Annual operating budget adopted

Published 10:36 am Friday, March 14, 2014

When ordinance 14-10 adopting the annual 2014 operating budget for the City of Ironton was approved on Thursday, Ironton City Council President Kevin Waldo said he wished the room had “one of those applause signs.”

After numerous finance committee and special council meetings, a finance committee chair Aaron Bollinger made the motion to suspend the rules and give the ordinance its second and third readings. Ironton Mayor Rich Blankenship lauded the finance committee and everyone involved for “coming together,” he said. “I’m glad that we got it done.”

Waldo agreed with Blankenship.

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“I was just going to say that,” Waldo said. “Aaron, thanks for leading the finance committee and Bob (Cleary) and Craig (Harvey) you guys did a great job and brought a lot of people together and I think the city understood that we were very interested in trying to do the right thing by all the departments. There was good discourse between the department heads and the council and the finance committee. Excellent job, and it’s really nice to put that to bed. We got it done in time and we don’t have to have any special meetings and no bickering and arguing and things like that, which is wonderful for everybody. I’m glad it all came together. Mayor, thank you for your assistance in this as well. (Finance Director Kristen Martin) I know you spent countless hours on this and we appreciate all your help, too.”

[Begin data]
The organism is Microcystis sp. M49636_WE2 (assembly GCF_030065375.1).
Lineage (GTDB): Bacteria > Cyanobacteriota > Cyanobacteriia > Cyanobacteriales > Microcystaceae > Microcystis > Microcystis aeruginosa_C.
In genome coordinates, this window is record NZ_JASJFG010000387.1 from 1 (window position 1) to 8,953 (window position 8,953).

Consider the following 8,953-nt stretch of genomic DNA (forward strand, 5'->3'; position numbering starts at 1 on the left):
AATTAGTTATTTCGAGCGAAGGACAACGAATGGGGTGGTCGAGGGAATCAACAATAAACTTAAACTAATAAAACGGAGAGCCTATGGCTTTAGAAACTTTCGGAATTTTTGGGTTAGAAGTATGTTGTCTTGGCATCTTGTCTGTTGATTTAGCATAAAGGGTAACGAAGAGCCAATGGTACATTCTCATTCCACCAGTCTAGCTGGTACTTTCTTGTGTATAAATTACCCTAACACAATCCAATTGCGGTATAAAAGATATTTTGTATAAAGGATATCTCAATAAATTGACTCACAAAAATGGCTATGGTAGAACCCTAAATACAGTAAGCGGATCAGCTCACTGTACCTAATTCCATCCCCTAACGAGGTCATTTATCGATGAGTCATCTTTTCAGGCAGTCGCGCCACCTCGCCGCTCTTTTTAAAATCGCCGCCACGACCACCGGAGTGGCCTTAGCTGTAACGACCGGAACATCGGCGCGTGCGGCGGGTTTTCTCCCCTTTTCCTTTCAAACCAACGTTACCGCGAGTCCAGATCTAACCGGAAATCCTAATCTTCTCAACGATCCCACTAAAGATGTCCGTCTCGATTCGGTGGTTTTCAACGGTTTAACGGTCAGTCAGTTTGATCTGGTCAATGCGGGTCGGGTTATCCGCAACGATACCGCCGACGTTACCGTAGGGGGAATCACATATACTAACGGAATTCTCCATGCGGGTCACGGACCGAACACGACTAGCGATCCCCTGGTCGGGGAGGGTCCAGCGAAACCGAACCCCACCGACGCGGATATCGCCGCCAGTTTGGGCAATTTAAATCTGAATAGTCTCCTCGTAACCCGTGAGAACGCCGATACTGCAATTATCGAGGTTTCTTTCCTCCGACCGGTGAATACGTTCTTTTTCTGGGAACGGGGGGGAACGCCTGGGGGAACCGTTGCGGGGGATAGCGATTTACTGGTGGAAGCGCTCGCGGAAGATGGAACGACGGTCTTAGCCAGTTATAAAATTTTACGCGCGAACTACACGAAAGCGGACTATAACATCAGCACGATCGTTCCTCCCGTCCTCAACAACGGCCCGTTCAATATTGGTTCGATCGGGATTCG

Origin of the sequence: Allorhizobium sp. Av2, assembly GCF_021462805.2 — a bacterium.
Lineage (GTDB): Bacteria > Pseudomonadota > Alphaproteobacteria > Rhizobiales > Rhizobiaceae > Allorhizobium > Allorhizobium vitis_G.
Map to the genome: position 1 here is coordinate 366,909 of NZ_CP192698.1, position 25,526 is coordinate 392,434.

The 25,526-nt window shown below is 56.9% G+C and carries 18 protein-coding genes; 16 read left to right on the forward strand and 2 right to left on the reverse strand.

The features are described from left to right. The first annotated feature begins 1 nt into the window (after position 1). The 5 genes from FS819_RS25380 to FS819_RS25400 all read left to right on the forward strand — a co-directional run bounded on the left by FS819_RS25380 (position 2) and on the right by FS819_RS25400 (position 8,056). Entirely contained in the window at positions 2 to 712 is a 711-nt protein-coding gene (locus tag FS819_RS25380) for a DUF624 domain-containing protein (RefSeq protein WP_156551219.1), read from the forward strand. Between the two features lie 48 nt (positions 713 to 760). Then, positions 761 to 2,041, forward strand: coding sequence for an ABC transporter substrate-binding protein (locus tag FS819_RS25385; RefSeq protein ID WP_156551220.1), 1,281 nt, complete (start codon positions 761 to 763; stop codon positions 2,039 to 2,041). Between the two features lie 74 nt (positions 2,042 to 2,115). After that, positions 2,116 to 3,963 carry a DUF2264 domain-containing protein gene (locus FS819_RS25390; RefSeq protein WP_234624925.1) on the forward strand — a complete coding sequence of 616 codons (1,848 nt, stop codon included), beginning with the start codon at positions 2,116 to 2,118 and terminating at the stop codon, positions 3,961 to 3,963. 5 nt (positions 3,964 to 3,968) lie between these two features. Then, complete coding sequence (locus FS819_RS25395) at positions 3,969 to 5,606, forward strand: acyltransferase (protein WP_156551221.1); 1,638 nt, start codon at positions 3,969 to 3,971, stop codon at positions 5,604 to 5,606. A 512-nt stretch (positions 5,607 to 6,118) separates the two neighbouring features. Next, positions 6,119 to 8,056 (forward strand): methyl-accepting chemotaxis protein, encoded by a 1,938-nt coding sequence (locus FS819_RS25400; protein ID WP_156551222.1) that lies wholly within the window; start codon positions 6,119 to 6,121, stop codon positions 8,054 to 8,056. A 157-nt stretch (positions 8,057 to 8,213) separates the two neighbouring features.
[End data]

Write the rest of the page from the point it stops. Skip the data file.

Blankenship said he was notified Thursday of another step forward in the Riverfront Development Project, this time in the form of a Clean Vessel Act grant.

“I was notified (Thursday) by an official from the Ohio Department of Natural Resources that a grant I applied for in October for a pump-out station has been awarded,” Blankenship said. “It’s for boaters so it kind of goes right along with the Big P grant we’ve already received.”

The $55,637 Clean Vessel Act grant allows transient boaters on the Ohio River whose boats have restrooms to stop in Ironton and clean them out.

The U.S. Department of Fish and Wildlife’s Boating Infrastructure Grant Program (Big P) grant of $630,000 for marina construction has already been awarded.

“It’s just another advantage we have,” Blankenship said. “We got the Big P grant, this grant and we are waiting on a Cooperative Boating Grant to repair our ramps.”

The pump-out station will be located somewhere on the dock and the city’s recreation department would maintain the pumps.

Martin notified council about a pre-audit meeting at 10 a.m. on Monday in the mayor’s office.

“We had a pre pre-audit meeting to go over the questionnaire,” Martin said. “They read all of our articles. They know what’s going on with everything that pertains to the city so they just kind of come in, guns loaded and look forward to getting started.”

Martin told Waldo she did not expect any problems with the audit.

Waldo then mentioned Huntington, W.Va.’s bond rating recently being raised to an “A” and asked about Ironton’s bond rating.